- Grand Slam tournaments (A): 1000 points
- Olympic Games (B) and ATP Finals (B): 750 points. If the winner of the ATP Finals has won only two of his three group matches, then 660 points
- ATP Masters 1000 (C) become Masters 400: 400 points
- Davis Cup (team competition): up to a maximum of 400 points
- ATP Cup (team competition): up to a maximum of 300 points
- ATP 500 (D) becomes ATP 200: 200 points
- ATP 250 (E) becomes ATP 100: 100 points
- ATP Challenger Tour tournaments are ranked accordingly, i.e. Challenger 125 tournaments become Challenger 50, Challenger 100 becomes Challenger 40, Challenger 50 becomes Challenger 20 etc. So the winners of the highest Challenger events get 50 points, those of the lowest 20 points.
- Winners in ITF Future Tour tournaments receive 15 (M25 category) and 10 points respectively (M15 category).
And this is how points are awarded for the finalists, semi-finalists, quarter-finalists etc.
The greatest thing in tennis is a final in a Grand Slam tournament. This is a 400-point match in the JFB ranking. The finals in the Olympic Games and in the ATP Finals are 300 point matches, the semi-final of a Grand Slam is a 250 point match, the final in an ATP Masters event is a 160 point match, and so on.
The maximum possible score is 10,000 points, in years without Olympic Games 9,450
The maximum possible score for the 18 best results in the past 52 weeks is 10,000 points in years with Olympic Games, 9,450 points in all other years:
- 4 x 1000 (Grand Slams) = 4,000
- + 750 (Olympic Games)
- + 750 (ATP Finals)
- + 9 x 400 (ATP Masters) = 3,600
- + 400 (all Davis Cup victories)
- + 300 (all ATP Cup victories)
- + 200 (ATP 500)
In years without the Olympics, the 18th result can be topped up by a D tournament (200 instead of 750 points). In non-Olympic years, a player can therefore score a maximum of 9,450 points.
In the ATP ranking a maximum of 21,000 points is possible. The highest score ever was achieved on 6 June 2016. At that time, Novak Djokovic reached 16,950 points in the ATP Ranking. In the JFB ranking, including the points for Djokovic’s victories in the Davis Cup, that was just over 7,700 points. That was 81 ot 82 per cent of the maximum possible score of 9,450 (there were no Olympic Games in the 52 weeks before).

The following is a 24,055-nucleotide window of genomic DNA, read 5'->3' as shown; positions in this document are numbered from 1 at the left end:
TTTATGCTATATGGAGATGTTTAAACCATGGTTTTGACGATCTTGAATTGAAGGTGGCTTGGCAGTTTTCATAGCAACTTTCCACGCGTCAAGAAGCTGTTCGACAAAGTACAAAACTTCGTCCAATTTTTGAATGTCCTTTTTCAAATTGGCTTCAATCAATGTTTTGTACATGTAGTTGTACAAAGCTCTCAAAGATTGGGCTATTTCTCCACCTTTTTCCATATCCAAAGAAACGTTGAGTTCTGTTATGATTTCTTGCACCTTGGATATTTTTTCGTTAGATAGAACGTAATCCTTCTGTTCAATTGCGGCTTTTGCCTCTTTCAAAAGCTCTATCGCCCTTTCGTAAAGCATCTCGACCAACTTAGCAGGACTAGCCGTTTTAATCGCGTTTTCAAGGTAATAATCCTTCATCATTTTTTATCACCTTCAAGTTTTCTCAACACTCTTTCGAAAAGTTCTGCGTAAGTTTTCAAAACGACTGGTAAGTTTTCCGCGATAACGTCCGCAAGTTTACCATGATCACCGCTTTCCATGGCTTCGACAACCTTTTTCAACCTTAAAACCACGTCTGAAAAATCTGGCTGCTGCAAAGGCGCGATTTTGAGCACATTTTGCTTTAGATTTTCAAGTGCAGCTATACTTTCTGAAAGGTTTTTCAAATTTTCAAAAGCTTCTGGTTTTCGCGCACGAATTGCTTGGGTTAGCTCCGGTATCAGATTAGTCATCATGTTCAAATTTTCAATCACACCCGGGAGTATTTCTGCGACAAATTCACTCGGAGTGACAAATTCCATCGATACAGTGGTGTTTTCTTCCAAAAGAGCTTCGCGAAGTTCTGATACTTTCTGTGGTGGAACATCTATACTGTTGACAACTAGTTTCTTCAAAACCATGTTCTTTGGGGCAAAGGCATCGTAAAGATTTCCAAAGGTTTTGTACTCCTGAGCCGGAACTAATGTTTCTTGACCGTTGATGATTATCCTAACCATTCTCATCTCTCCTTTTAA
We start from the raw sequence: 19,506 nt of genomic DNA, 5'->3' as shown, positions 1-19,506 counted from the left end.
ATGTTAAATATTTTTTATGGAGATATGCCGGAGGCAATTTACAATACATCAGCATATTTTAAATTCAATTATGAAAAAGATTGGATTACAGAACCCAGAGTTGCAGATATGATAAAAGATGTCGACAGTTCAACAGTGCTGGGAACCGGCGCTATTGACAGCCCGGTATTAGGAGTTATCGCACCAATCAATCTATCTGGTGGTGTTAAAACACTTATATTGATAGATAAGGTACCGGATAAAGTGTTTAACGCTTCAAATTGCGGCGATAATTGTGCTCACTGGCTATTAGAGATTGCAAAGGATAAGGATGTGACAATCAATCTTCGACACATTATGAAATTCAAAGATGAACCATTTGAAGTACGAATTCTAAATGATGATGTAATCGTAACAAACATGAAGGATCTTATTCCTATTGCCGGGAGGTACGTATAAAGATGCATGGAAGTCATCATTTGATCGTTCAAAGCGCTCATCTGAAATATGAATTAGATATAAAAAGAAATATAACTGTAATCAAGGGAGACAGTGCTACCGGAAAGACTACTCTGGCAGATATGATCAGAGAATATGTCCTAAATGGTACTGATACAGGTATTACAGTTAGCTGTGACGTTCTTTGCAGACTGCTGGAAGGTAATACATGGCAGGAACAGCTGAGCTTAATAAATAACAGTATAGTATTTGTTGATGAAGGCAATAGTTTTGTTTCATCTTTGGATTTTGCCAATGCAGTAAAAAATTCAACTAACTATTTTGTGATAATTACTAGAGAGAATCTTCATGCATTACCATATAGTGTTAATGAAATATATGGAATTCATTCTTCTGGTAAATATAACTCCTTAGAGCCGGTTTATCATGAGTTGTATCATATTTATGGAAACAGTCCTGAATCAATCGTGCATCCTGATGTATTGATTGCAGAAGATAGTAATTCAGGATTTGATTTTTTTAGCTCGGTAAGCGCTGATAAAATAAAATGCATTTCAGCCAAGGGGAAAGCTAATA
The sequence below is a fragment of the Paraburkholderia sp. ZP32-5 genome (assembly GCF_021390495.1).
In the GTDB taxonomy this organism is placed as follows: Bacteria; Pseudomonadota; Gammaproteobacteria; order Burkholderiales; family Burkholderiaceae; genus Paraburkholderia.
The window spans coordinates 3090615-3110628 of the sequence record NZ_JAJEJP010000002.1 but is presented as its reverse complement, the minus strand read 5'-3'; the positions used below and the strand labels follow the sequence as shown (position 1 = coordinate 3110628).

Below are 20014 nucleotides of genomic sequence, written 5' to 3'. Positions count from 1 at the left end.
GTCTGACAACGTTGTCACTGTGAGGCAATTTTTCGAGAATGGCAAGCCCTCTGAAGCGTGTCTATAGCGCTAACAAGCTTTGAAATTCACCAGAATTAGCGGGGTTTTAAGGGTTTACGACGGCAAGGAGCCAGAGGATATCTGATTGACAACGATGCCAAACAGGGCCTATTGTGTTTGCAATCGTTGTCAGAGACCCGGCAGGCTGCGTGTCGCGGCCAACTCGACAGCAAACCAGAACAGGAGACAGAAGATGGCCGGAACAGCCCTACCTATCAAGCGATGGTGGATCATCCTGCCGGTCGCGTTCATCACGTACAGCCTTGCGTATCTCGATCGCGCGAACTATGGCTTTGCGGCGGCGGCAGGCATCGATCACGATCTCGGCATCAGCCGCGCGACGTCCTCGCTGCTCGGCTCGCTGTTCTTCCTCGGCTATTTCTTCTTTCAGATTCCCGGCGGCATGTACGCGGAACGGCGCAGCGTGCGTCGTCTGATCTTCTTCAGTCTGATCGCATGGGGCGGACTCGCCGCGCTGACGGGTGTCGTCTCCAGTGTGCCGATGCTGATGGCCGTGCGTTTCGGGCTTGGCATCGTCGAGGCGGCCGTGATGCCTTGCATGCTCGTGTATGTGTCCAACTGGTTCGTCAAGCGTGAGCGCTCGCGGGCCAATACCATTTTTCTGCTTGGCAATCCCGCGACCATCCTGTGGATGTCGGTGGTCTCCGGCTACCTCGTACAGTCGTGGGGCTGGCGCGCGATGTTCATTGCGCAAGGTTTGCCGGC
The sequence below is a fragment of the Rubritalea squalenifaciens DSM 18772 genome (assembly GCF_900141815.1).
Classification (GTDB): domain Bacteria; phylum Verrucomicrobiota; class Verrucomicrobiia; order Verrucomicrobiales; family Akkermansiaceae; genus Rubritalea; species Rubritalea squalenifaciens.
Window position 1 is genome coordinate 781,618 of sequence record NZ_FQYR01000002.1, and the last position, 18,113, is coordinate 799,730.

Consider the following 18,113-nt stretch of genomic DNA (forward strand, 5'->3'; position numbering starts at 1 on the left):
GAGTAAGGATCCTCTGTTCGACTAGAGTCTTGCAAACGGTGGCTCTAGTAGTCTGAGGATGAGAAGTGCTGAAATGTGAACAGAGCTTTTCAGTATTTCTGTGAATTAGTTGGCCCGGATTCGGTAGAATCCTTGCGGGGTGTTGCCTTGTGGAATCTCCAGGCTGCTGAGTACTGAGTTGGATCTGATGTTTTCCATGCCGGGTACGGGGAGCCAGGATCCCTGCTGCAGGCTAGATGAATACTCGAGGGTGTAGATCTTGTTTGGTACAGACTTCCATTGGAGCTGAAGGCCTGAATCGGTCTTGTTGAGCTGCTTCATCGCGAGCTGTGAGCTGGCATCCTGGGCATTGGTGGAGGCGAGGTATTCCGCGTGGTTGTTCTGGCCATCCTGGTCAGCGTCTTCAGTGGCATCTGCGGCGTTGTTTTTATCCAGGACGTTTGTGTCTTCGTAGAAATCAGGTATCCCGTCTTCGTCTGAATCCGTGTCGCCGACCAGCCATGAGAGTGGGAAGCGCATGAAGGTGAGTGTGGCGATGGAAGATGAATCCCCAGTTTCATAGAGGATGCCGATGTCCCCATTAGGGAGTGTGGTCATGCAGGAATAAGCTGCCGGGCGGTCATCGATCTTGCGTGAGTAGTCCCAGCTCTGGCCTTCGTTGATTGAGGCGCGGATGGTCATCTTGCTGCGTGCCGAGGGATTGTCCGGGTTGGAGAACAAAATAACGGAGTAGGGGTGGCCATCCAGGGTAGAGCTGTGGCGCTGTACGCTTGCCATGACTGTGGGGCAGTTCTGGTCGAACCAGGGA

Normally about 4,000 to 5,500 points in 52 weeks are enough to be No. 1 in the world. And 1,600 to 1,800 points usually puts you in the top eight that qualify for the ATP Finals at the end of the season. As you can see, the top seven up to Zverev are already in this range, although there are still four months to go before the first year since the tour resumed on 22 August 2020 is complete. These seven are virtually playing in a league of their own and Alexander Zverev can pass Thiem this week if he reaches the final of the E tournament in Munich (60 points).
The JFB 52 Week Ranking at 26.04.2021
So you can see here: JFB 52 Weeks Ranking – ATP Ranking – Player – Age – Country (Nationality) – Tournaments played – Win-Loss – Titles – Points … in the last 52 weeks.
The category Tournaments played actually indicates the tournaments played in the last 52 weeks and is not, as with the ATP, a constructed number in which tournaments are counted in which a player did not compete at all, but in the opinion of the ATP should have competed. Listed are all professional tournaments in which a player actually competed in the last 52 weeks, not only Grand Slam and ATP tournaments, but also Challenger and Future tournaments.
The Win-Loss section also includes all wins and losses in the last 52 weeks, including those in Challenger, Future and Qualifying tournaments, in order to have a real overview of how many matches the players have played. And in Titles, all tournament wins in the last 52 weeks in men’s professional tournaments are actually listed, also in the team competitions (T) of the Davis Cup and ATP Cup and in Challenger (F, G, H) and Future tournaments (I).
No longer in the Top 30
The following players – based on their results in the last 52 weeks – are no longer in the top 30:
- Roger Federer: No. 8 in the ATP Ranking, 39.7 years old, 45 points
- Gael Monfils: No. 15 in the ATP Ranking, 34.6 years, 0 points
- Stan Wawrinka: No. 21 in the ATP Ranking, 36.0 years, 267 points
- Christian Garin: No. 25 in the ATP Ranking, 24.9 years, 300 points
- Fabio Fognini: No. 28 in the ATP Ranking, 33.9 years, 300 points
- Taylor Fritz: No. 30 in the ATP Ranking, 23.4 years, 316 points
Christian Garin plays in Estoril (E) this week and can score more points there. Shapovalov (15), Humbert (27), Davidovic Fokina (28) and Bublik (30) also plays in Estoril. Alexander Zverev (7) already needs three wins at the E tournament in Munich to overtake Dominic Thiem and move up to 6. Ruud (16) and young US-Star Korda (29) also plays in München.